Even Westboro Baptist Church’s Hometown Has Had Enough of Discrimination
Well, I knew it would happen eventually; Kansas is slipping into the depths of hell. You’re skeptical? Listen to this: the Topeka City Council is considering an anti-discrimination ordinance that would include sexual orientation and gender identity. Yeah, that Topeka, home of the Westboro Baptist Church. Whoa.
The ordinance was proposed by Chad Manspeaker in June, but the city council will formally consider the proposal next week. The ordinance, if adopted, would expand the Topeka Human Rights Commission to include protections for lesbian, gay, bisexual and transgendered individuals.
Topeka isn’t the first city in Kansas to consider such an ordinance. A few years ago Manhattan, KS, considered something similar. The non-discrimination ordinance actually passed the city commission, but was repealed only a few months later. The cities Salina and Hutchinson also had non-discrimination ordinances until they were both repealed last year. Lawrence, KS, is the only city in the state to include gender identity in its non-discrimination ordinance.
As someone raised in Kansas, I can’t say that I’m entirely unsurprised. (I’m a little surprised, but I’ll get to that in a minute.) Kansas gets a bad rap for being ridiculously conservative, but it’s by no means a monolith, and it would be a mistake to assume so. There is texture and nuance that become apparent once you’ve spent a little time with the people here.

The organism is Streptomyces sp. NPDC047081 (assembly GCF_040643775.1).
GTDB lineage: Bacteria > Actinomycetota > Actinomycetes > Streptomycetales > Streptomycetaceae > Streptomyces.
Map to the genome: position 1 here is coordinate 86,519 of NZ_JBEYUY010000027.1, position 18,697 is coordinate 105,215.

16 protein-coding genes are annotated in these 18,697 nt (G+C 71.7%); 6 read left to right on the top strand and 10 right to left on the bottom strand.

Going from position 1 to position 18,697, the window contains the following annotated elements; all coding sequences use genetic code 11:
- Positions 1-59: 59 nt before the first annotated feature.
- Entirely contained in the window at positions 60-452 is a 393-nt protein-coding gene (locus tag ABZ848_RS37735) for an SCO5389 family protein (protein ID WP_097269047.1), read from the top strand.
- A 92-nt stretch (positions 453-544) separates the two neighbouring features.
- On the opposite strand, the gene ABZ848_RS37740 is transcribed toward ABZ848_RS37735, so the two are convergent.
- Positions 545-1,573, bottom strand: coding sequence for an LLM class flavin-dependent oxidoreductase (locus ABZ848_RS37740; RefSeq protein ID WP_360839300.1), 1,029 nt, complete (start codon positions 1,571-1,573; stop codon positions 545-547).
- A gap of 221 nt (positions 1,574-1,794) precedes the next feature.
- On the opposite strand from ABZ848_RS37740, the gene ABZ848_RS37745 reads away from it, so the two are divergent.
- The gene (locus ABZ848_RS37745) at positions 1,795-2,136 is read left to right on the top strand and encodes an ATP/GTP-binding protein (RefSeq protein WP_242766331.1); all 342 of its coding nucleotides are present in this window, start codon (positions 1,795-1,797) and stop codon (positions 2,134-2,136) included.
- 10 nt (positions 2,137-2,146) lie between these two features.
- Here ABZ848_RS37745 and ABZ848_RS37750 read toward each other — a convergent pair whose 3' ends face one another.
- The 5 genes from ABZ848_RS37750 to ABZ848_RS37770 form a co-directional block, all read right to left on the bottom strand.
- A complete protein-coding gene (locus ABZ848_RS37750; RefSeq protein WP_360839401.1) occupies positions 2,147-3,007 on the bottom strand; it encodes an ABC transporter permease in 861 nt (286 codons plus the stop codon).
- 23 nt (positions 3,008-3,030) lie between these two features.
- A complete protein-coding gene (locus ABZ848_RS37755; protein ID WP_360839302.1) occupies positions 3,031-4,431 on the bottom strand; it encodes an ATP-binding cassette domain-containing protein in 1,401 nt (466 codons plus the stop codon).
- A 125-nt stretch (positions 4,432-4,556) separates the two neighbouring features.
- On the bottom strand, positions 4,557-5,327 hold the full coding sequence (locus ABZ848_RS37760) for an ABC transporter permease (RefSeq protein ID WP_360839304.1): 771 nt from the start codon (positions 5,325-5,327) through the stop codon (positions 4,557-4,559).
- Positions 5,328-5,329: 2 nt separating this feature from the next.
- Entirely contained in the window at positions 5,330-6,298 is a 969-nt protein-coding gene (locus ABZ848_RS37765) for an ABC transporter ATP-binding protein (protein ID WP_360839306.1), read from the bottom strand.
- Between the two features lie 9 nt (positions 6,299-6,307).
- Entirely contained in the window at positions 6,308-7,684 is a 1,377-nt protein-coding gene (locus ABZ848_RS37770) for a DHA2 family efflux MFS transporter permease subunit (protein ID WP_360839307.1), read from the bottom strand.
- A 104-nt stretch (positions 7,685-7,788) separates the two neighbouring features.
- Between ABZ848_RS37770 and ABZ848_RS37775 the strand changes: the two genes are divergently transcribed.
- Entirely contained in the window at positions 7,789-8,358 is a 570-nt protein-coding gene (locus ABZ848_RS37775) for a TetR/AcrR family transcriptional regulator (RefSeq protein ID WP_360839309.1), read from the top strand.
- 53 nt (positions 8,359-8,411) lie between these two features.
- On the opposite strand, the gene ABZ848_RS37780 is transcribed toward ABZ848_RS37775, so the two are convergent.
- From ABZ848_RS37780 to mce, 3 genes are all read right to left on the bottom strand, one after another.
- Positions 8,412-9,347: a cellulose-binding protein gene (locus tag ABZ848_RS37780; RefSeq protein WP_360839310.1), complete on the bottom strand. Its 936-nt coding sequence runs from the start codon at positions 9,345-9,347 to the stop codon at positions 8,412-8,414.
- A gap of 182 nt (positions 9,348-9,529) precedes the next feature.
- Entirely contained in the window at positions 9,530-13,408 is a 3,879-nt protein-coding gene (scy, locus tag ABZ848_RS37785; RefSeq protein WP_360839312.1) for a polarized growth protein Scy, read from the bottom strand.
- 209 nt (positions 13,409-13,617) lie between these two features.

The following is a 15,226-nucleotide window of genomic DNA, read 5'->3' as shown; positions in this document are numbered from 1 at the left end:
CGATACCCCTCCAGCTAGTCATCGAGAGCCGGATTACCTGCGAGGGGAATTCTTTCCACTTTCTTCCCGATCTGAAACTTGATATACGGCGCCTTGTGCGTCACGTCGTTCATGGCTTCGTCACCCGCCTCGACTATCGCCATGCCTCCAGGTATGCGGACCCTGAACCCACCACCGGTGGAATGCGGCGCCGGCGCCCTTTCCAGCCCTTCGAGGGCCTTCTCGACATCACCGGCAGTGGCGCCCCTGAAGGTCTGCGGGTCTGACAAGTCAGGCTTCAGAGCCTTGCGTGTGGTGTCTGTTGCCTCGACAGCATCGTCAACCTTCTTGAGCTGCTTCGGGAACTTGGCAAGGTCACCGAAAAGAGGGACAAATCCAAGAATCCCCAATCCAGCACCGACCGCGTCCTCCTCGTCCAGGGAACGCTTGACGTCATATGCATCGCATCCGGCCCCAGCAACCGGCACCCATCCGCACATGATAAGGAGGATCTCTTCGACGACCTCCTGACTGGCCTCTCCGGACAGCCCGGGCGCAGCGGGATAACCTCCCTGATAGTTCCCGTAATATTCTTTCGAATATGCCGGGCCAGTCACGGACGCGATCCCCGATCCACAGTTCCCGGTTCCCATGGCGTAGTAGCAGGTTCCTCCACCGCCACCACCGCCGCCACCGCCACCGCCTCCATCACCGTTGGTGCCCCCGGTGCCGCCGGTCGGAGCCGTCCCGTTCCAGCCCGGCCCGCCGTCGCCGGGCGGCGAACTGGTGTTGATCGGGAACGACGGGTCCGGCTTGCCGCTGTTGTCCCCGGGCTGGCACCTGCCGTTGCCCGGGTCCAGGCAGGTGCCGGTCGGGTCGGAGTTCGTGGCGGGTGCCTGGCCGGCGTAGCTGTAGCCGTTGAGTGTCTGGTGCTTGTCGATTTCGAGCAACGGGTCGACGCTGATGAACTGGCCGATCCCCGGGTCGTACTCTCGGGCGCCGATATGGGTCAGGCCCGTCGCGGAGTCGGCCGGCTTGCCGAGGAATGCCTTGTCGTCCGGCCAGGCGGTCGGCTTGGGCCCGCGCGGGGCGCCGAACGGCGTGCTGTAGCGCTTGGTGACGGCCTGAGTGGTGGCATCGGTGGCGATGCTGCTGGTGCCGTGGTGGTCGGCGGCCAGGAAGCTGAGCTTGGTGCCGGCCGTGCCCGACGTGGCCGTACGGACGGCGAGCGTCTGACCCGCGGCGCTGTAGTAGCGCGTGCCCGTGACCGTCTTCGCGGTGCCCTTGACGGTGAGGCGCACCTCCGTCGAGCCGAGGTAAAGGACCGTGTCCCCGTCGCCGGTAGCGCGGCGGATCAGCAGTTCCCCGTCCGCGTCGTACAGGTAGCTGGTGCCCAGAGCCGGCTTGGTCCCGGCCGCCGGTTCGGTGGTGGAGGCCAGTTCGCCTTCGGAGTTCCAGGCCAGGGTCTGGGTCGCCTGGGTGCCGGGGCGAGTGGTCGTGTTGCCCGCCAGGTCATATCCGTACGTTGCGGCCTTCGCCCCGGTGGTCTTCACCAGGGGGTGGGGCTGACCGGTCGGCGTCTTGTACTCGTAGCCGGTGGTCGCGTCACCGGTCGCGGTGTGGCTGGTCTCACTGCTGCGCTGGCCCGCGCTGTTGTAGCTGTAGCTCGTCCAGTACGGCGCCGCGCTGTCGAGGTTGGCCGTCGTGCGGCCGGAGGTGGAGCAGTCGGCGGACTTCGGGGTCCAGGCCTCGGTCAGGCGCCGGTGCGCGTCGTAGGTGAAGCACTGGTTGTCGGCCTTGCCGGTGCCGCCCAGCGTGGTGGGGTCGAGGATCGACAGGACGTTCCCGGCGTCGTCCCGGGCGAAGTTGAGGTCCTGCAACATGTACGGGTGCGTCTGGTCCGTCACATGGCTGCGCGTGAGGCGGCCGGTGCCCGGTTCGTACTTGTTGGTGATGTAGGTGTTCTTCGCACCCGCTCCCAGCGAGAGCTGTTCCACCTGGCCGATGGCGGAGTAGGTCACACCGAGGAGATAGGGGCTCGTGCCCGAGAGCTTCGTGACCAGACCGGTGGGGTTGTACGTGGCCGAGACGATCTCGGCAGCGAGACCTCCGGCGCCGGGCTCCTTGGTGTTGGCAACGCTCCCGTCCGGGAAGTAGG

That said, when it comes to the law, it’s not great to be gay or trans in Kansas. We don’t allow same-sex marriages (a law and a state constitutional amendment). We don’t allow trans people to alter their birth certificates. (As an aside, this can actually lead to some absurd results for a state hell-bent on keeping gay people from marrying. The sex you are at birth is the sex you are forever, so if you’re a trans woman, you can marry a woman because you’ll always be male in the eyes of the state). The state legislature couldn’t even muster the strength to repeal the anti-sodomy law that is still on the books when they had the perfect opportunity to do so.
This is why I find the proposed ordinance to be a bit surprising. There doesn’t seem to be a political cost to being anti-gay, nor does there seem to be much to gain from promoting LGBT rights. This is also why I find the proposed changes so encouraging. The Human Rights Commission voted 7-0 in favor of the proposal back in June. Now it has to pass the city council. It won’t fix everything wrong in the state for LGBT people, but I’m hopeful that this will be a step toward a more inclusive and progressive state.